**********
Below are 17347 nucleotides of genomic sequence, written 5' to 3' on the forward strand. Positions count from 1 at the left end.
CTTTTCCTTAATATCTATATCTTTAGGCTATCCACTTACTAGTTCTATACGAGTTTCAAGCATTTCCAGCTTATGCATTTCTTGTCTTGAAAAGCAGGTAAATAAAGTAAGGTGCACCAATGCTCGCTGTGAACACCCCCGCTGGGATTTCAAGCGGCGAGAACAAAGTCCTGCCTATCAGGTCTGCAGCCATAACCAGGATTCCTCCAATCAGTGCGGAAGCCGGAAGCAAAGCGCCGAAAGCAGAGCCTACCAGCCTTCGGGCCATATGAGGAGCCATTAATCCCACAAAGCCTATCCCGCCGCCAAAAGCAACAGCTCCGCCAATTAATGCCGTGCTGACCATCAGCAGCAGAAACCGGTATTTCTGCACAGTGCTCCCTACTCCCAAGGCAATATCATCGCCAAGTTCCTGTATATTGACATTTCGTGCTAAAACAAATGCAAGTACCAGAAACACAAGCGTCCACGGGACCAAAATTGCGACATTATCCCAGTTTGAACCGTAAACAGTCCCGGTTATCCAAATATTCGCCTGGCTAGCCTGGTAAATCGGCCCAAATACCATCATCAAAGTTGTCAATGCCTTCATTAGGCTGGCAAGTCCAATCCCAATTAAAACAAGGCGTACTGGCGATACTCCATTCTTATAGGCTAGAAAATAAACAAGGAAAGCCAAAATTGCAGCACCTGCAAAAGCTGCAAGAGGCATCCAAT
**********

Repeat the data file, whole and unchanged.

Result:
Below are 17347 nucleotides of genomic sequence, written 5' to 3' on the forward strand. Positions count from 1 at the left end.
CTTTTCCTTAATATCTATATCTTTAGGCTATCCACTTACTAGTTCTATACGAGTTTCAAGCATTTCCAGCTTATGCATTTCTTGTCTTGAAAAGCAGGTAAATAAAGTAAGGTGCACCAATGCTCGCTGTGAACACCCCCGCTGGGATTTCAAGCGGCGAGAACAAAGTCCTGCCTATCAGGTCTGCAGCCATAACCAGGATTCCTCCAATCAGTGCGGAAGCCGGAAGCAAAGCGCCGAAAGCAGAGCCTACCAGCCTTCGGGCCATATGAGGAGCCATTAATCCCACAAAGCCTATCCCGCCGCCAAAAGCAACAGCTCCGCCAATTAATGCCGTGCTGACCATCAGCAGCAGAAACCGGTATTTCTGCACAGTGCTCCCTACTCCCAAGGCAATATCATCGCCAAGTTCCTGTATATTGACATTTCGTGCTAAAACAAATGCAAGTACCAGAAACACAAGCGTCCACGGGACCAAAATTGCGACATTATCCCAGTTTGAACCGTAAACAGTCCCGGTTATCCAAATATTCGCCTGGCTAGCCTGGTAAATCGGCCCAAATACCATCATCAAAGTTGTCAATGCCTTCATTAGGCTGGCAAGTCCAATCCCAATTAAAACAAGGCGTACTGGCGATACTCCATTCTTATAGGCTAGAAAATAAACAAGGAAAGCCAAAATTGCAGCACCTGCAAAAGCTGCAAGAGGCATCCAAT